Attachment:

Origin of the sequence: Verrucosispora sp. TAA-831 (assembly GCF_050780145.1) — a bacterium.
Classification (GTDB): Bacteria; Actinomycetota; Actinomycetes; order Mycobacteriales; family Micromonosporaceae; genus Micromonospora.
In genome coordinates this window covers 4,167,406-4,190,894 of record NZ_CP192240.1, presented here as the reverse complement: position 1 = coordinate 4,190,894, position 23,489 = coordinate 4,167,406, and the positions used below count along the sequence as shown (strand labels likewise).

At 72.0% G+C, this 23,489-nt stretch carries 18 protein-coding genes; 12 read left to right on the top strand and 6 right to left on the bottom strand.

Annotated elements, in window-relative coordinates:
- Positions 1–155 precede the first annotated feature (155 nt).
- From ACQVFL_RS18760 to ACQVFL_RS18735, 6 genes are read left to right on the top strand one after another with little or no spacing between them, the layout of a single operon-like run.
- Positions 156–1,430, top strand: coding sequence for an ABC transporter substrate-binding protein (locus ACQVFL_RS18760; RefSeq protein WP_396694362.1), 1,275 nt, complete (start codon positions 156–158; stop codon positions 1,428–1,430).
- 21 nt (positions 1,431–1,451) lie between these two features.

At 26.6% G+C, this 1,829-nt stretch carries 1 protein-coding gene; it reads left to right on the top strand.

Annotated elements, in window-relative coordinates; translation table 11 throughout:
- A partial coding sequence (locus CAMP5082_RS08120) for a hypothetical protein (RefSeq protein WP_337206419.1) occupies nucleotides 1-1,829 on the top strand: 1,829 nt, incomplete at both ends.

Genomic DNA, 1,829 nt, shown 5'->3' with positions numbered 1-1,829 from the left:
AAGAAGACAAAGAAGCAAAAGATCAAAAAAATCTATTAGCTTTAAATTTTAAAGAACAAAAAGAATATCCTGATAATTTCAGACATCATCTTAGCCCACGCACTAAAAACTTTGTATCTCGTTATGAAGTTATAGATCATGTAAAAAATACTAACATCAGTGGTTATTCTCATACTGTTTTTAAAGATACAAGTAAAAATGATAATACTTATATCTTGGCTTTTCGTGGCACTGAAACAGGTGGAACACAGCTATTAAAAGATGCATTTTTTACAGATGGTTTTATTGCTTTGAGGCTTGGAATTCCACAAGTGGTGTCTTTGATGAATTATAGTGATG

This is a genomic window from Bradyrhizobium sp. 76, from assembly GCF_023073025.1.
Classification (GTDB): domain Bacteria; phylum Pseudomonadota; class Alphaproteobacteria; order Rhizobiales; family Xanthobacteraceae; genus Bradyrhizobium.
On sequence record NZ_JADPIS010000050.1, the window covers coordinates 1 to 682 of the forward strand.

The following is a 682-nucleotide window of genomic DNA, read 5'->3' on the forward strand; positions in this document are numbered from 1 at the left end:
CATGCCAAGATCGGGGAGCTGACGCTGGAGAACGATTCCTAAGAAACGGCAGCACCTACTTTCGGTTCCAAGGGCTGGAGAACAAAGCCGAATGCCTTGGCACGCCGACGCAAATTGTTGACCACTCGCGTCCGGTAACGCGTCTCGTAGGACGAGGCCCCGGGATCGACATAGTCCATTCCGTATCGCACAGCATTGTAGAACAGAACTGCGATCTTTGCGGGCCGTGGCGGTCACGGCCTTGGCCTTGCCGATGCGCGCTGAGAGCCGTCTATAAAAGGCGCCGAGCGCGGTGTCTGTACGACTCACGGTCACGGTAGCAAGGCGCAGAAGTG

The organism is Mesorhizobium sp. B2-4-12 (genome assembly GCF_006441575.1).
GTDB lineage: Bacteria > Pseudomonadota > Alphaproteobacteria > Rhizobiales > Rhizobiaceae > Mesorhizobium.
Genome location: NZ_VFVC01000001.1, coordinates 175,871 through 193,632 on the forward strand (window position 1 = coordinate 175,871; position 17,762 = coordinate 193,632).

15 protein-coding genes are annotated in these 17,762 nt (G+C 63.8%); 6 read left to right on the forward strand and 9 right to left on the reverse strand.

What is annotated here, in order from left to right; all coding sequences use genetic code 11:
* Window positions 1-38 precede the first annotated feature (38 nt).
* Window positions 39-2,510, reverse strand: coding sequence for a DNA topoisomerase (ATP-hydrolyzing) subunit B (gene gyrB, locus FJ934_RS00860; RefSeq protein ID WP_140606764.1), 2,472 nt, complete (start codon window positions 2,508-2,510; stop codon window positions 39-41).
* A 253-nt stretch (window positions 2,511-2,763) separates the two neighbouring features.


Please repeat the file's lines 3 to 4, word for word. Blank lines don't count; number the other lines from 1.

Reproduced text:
In genome coordinates this window covers 4,167,406-4,190,894 of record NZ_CP192240.1, presented here as the reverse complement: position 1 = coordinate 4,190,894, position 23,489 = coordinate 4,167,406, and the positions used below count along the sequence as shown (strand labels likewise).

At 72.0% G+C, this 23,489-nt stretch carries 18 protein-coding genes; 12 read left to right on the top strand and 6 right to left on the bottom strand.